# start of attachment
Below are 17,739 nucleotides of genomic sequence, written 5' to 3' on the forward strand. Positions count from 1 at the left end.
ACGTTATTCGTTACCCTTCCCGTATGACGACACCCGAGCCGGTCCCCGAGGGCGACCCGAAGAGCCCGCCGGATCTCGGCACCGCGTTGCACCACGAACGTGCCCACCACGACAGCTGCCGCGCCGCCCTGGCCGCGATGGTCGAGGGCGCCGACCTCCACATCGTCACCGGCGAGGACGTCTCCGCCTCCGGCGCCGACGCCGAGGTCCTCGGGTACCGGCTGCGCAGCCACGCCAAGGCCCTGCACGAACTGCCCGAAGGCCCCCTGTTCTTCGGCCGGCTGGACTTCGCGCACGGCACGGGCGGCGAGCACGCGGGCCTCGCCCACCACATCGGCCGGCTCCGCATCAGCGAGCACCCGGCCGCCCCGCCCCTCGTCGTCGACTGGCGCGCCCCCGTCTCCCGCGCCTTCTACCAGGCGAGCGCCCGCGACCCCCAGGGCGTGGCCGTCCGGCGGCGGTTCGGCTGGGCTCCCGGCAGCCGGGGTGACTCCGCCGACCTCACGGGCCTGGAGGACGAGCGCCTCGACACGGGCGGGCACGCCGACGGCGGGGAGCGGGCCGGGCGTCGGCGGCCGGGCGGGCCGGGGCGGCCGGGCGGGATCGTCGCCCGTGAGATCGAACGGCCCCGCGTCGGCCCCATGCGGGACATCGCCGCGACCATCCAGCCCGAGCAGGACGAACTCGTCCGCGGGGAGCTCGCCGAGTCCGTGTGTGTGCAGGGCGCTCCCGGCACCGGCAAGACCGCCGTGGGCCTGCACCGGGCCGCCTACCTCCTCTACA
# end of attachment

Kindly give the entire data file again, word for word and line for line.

Below are 17,739 nucleotides of genomic sequence, written 5' to 3' on the forward strand. Positions count from 1 at the left end.
ACGTTATTCGTTACCCTTCCCGTATGACGACACCCGAGCCGGTCCCCGAGGGCGACCCGAAGAGCCCGCCGGATCTCGGCACCGCGTTGCACCACGAACGTGCCCACCACGACAGCTGCCGCGCCGCCCTGGCCGCGATGGTCGAGGGCGCCGACCTCCACATCGTCACCGGCGAGGACGTCTCCGCCTCCGGCGCCGACGCCGAGGTCCTCGGGTACCGGCTGCGCAGCCACGCCAAGGCCCTGCACGAACTGCCCGAAGGCCCCCTGTTCTTCGGCCGGCTGGACTTCGCGCACGGCACGGGCGGCGAGCACGCGGGCCTCGCCCACCACATCGGCCGGCTCCGCATCAGCGAGCACCCGGCCGCCCCGCCCCTCGTCGTCGACTGGCGCGCCCCCGTCTCCCGCGCCTTCTACCAGGCGAGCGCCCGCGACCCCCAGGGCGTGGCCGTCCGGCGGCGGTTCGGCTGGGCTCCCGGCAGCCGGGGTGACTCCGCCGACCTCACGGGCCTGGAGGACGAGCGCCTCGACACGGGCGGGCACGCCGACGGCGGGGAGCGGGCCGGGCGTCGGCGGCCGGGCGGGCCGGGGCGGCCGGGCGGGATCGTCGCCCGTGAGATCGAACGGCCCCGCGTCGGCCCCATGCGGGACATCGCCGCGACCATCCAGCCCGAGCAGGACGAACTCGTCCGCGGGGAGCTCGCCGAGTCCGTGTGTGTGCAGGGCGCTCCCGGCACCGGCAAGACCGCCGTGGGCCTGCACCGGGCCGCCTACCTCCTCTACA